DES MOINES, Iowa - Romaine lettuce isn't the only foodborne illness threat. The Centers for Disease Control has a long list of 2018 food outbreaks being investigated. Turkey, chicken, beef, and even cake mix make the list. (SEE TIPS BELOW)
The Romaine lettuce contamination is E. coli bacteria, both Listeria, and Salmonella are other common illness causing contaminants.
List of Selected Outbreak Investigations in 2018:
- Romaine Lettuce – E. coli O157:H7
- Raw Chicken Products – Salmonella Infantis
- Ground Beef – Salmonella Newport
- Deli Ham – Listeria monocytogenes
- Ground Beef – E. coli O26
- Gravel Ridge Farms Shell Eggs – Salmonella Enteritidis
- Chicken – Salmonella I 4,],12:i:-
- Raw Turkey Products – Salmonella Infections
- Hy-vee Spring Pasta Salad – Salmonella Sandiego
- Fresh Express Salad Mix Sold at McDonald’s Restaurants – Cyclospora
- Del Monte Fresh Produce Vegetable Trays – Cyclospora
- Imported Fresh Crab Meat – Vibrio parahaemolyticus
- Kellogg’s Honey Smacks Cereal – Salmonella Mbandaka
- Pre-Cut Melon – Salmonella Adelaide
- Shell Eggs – Salmonella Braenderup
- Romaine Lettuce – E. coli O157:H7
- Dried Coconut – Salmonella Typhimurium
- Chicken Salad – Salmonella Typhimurium
- Kratom – Salmonella I 4,,12:b:-
- Raw Sprouts – Salmonella Montevideo
- Frozen Shredded Coconut – Salmonella I 4,,12:b:- and Salmonella Newport
The most common food borne illness symptoms include stomach cramps, diarrhea, nausea, vomiting, and fever, but specific pathogens can have specific symptoms.
The Centers for Disease Control has tips to keep your Thanksgiving feeds safe
- Fresh or Frozen
If buying a fresh turkey, purchase one to two days before you plan to cook it and place it in the refrigerator until you are ready to cook. Do not buy fresh, pre-stuffed turkeys. If not properly handled, harmful bacteria that may be in the stuffing can multiply quickly.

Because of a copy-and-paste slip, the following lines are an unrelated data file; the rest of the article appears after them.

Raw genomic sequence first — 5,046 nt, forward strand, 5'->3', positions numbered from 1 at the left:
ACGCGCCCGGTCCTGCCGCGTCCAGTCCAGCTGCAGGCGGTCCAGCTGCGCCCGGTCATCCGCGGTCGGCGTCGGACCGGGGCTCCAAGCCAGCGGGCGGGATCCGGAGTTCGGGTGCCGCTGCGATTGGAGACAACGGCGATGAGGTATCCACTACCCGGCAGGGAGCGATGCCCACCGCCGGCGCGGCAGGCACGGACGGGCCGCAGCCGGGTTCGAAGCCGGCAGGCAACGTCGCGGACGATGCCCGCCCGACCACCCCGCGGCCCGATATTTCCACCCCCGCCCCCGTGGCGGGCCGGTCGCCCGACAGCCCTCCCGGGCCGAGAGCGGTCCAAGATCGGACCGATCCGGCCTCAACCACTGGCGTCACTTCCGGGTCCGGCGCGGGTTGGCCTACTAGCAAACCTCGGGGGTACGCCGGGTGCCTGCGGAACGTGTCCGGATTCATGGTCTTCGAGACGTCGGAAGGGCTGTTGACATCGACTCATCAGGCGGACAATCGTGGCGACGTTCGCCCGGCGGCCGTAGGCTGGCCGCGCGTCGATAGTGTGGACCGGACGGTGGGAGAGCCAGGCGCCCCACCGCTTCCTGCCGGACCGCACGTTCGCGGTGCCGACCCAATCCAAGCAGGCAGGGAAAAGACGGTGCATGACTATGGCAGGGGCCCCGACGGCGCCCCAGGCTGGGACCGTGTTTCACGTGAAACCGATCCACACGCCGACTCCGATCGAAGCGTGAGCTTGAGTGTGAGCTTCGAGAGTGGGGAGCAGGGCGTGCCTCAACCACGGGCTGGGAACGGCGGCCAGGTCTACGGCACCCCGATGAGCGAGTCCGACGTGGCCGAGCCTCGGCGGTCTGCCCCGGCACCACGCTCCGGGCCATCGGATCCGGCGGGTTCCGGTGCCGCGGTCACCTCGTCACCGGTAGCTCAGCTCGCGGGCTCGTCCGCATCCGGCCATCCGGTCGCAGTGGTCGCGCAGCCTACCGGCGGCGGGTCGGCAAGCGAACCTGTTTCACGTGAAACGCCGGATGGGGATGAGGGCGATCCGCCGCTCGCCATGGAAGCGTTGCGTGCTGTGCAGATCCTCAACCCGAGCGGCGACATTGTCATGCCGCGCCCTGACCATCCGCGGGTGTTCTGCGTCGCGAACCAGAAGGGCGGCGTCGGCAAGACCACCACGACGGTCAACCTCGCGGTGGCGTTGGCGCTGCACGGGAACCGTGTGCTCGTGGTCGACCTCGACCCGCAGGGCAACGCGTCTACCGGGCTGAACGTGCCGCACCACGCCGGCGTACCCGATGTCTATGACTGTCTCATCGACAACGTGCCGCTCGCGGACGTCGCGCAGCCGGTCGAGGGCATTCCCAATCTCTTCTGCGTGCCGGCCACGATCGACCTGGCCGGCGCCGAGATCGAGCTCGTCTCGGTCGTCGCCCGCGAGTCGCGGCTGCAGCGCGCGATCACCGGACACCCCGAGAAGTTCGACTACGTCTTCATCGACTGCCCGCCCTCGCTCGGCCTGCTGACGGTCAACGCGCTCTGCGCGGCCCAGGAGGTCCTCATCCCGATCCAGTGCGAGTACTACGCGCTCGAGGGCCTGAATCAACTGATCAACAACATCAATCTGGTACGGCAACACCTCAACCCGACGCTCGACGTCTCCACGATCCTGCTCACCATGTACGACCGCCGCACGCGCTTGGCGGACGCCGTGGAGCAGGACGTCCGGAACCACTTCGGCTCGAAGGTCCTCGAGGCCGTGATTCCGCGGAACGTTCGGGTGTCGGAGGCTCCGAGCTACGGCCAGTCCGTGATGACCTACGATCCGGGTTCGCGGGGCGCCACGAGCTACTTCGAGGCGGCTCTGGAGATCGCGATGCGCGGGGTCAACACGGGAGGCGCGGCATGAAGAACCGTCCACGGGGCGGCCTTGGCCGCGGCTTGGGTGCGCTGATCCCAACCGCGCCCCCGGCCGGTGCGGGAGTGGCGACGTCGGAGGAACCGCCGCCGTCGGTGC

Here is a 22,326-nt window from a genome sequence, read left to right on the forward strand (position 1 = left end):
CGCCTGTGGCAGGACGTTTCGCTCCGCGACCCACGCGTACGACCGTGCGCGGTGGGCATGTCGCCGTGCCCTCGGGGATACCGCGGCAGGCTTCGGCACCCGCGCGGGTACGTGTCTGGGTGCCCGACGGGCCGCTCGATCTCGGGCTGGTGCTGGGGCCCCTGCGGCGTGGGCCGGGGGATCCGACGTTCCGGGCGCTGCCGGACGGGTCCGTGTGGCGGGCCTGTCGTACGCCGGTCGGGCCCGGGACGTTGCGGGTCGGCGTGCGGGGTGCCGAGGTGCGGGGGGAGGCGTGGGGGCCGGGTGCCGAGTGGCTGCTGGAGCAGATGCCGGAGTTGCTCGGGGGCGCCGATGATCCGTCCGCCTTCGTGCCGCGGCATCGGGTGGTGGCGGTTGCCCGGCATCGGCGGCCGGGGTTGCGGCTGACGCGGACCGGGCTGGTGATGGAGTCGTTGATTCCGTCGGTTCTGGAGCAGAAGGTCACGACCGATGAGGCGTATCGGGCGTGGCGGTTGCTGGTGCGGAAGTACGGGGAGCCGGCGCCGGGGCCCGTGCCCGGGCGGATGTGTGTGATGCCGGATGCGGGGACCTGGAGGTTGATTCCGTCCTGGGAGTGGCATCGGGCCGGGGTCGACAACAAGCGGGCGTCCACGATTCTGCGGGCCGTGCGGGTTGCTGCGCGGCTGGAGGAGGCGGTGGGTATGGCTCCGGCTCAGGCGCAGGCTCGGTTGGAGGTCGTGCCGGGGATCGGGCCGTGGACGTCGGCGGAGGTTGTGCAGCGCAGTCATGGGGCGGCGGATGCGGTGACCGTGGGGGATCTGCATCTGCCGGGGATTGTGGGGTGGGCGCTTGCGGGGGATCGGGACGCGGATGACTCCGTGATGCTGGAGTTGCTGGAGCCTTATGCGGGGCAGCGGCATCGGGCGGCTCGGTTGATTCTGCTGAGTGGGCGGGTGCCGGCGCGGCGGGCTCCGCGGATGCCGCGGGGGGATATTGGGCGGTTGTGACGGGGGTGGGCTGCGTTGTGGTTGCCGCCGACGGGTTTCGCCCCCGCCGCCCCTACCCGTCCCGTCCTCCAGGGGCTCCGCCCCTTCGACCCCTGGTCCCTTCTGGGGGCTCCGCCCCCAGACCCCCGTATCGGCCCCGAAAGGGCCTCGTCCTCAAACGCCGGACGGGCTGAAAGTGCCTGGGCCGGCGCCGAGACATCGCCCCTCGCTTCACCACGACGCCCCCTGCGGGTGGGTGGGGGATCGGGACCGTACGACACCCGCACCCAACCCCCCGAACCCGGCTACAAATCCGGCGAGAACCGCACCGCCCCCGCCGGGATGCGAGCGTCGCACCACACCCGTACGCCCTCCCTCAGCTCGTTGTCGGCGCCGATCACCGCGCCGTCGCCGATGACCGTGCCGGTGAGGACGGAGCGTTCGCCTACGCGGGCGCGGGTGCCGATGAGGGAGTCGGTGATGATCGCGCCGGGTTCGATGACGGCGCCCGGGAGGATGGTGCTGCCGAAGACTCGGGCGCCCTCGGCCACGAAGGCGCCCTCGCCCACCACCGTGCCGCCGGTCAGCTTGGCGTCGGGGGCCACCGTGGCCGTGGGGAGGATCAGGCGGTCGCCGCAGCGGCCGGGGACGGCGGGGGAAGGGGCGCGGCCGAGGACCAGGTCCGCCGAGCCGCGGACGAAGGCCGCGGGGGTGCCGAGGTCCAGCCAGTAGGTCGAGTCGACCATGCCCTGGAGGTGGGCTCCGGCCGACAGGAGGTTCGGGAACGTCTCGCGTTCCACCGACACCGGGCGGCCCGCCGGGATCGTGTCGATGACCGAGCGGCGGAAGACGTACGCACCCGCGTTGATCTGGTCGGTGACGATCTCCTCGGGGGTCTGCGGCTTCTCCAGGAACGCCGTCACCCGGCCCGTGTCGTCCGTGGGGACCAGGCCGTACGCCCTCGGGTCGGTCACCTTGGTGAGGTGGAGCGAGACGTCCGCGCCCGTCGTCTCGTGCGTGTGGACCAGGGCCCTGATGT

Frozen turkeys should be thawed in the refrigerator. Allow 24 hours for every 4 to 5 pounds. For example, if you purchase a 12 to 16 pound turkey, it will need three to four days to thaw in the refrigerator. A pre-stuffed frozen turkey should not be thawed. Follow the packaging directions and cook directly from the frozen state.
- Don’t Wash the Bird
According to the U.S. Food and Drug Administration, 68 percent of people wash their turkey before cooking; however, USDA does not recommend it because washing raw meat or poultry can splash bacteria around the sink, across countertops and into already prepared foods. Cooking turkey to the correct internal temperature of 165ºF will kill any bacteria, making washing an unnecessary step. The exception to this rule is brining. When rinsing brine off of a turkey, be sure to remove all other food or objects from the sink, layer the area with paper towels and allow a slow stream of water to avoid splashing.
- Use a Food Thermometer
The only way to determine if a turkey (or any meat, poultry or seafood) is cooked is to check its internal temperature with a food thermometer. A whole turkey should be checked in three locations: the innermost part of the thigh, the innermost part of the wing and the thickest part of the breast. Your thermometer should register 165°F in all three places.
- Clear out Fridge for Leftovers
A day or two before the holiday, be sure to clear out any old food taking up space in your refrigerator. If you aren’t sure if it’s still good to eat, download our FoodKeeper app. It’s available for download on Apple and Android devices, the app provides storage times for more than 400 food items. Once your refrigerator is clear, you will have room to store all of those Thanksgiving leftovers. Do not leave leftovers on the table or countertop for people to graze, because food will enter into the danger zone (temperatures between 40ºF and 140ºF) where bacteria multiply rapidly. Instead, place food in shallow containers and place them in the refrigerator.